In a letter released on Thursday morning, President Trump declared that the scheduled 12 June summit meeting in Singapore between him and North Korean leader Kim Jong-un – a meeting that would have been the first of its kind – would no longer take place.
Trump justified his decision based on the “tremendous anger and open hostility” shown in a statement released by North Korea’s state-run Korean Central News Agency this week.
Choe Son-hui, a vice minister at North Korea’s Ministry of Foreign Affairs, called US Vice President Mike Pence a “political dummy” for repeating remarks Trump made a week earlier, threatening to attack Kim Jong-un if he didn’t submit to a deal on the United States’ terms at the meeting.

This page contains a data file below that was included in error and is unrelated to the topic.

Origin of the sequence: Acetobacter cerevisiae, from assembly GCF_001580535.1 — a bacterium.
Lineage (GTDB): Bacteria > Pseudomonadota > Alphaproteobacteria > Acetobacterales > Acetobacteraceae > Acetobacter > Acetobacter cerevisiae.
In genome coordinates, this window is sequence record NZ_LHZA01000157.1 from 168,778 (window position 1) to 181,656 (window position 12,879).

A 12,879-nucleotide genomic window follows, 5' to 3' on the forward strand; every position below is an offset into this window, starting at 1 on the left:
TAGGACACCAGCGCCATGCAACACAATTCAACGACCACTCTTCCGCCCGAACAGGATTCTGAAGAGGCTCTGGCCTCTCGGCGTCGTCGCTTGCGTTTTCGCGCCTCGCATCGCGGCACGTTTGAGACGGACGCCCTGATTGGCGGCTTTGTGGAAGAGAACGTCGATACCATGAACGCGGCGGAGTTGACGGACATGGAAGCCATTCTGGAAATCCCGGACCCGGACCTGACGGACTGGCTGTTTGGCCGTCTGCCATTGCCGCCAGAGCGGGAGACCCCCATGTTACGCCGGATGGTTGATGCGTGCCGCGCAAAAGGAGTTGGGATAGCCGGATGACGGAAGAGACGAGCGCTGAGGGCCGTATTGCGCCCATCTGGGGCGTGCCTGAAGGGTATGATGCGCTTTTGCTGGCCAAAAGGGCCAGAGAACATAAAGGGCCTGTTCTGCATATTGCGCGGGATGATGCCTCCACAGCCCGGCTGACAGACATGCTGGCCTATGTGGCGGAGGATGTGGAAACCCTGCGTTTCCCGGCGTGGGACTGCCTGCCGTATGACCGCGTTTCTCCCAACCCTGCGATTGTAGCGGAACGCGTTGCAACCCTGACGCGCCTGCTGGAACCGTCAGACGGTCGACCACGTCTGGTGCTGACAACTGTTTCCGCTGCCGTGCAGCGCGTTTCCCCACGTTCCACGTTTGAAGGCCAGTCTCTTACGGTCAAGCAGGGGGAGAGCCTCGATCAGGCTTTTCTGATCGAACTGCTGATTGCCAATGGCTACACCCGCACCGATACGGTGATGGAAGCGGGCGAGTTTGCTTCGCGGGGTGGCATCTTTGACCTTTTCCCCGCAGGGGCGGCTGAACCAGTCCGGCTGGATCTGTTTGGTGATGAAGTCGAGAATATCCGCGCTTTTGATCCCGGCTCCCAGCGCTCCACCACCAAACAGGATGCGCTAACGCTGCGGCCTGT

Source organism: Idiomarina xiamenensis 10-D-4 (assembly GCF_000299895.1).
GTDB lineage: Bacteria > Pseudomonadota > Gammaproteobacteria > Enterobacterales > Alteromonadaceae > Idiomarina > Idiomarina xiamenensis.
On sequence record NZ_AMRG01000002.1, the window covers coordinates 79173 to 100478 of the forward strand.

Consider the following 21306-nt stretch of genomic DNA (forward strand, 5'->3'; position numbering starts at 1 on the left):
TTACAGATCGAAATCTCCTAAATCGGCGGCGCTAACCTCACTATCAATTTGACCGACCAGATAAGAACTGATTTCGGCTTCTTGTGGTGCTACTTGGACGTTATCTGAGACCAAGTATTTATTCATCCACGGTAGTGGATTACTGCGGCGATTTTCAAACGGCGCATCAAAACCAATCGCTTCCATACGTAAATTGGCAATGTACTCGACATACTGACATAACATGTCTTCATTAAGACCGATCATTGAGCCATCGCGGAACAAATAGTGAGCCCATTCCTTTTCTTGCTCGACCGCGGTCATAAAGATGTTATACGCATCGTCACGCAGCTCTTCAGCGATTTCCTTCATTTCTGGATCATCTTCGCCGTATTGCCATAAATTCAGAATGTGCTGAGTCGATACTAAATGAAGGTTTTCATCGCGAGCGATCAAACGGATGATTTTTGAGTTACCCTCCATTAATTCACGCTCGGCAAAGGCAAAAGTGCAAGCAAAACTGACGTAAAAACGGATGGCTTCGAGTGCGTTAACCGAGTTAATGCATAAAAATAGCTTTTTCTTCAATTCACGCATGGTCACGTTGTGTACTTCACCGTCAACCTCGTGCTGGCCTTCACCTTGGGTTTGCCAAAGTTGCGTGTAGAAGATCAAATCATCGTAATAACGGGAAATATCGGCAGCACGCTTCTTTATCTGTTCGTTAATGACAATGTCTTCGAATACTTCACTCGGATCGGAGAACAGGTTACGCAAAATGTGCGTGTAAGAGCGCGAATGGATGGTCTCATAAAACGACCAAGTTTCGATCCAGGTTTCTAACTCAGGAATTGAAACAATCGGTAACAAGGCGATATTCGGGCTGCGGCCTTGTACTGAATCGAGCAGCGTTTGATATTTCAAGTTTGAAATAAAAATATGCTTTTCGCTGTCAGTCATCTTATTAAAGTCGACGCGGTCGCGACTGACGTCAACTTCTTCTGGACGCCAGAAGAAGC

The story of the summit’s collapse, however, ultimately began with Trump’s national security adviser, John Bolton, who had worked to raise expectations for what concessions the US should expect from North Korea to stratospheric levels.
Mr Bolton had built a maximalist “denuclearization” objective, seeking a deal at the Singapore meeting that would see North Korea turn over all its weapons of mass destruction – not only its nuclear weapons, but also its chemical and biological weapons.
But Mr Bolton was probably never sincerely interested in seeing a diplomatic process with North Korea succeed.
Weeks before becoming President Trump’s national security adviser, John Bolton, as a then-private citizen, said in the aftermath of the president’s acceptance of Kim John-un’s invitation to meet that the goal of the process would be to “foreshorten the amount of time that we’re going to waste in negotiations that will never produce the result we want”. [Continue reading…]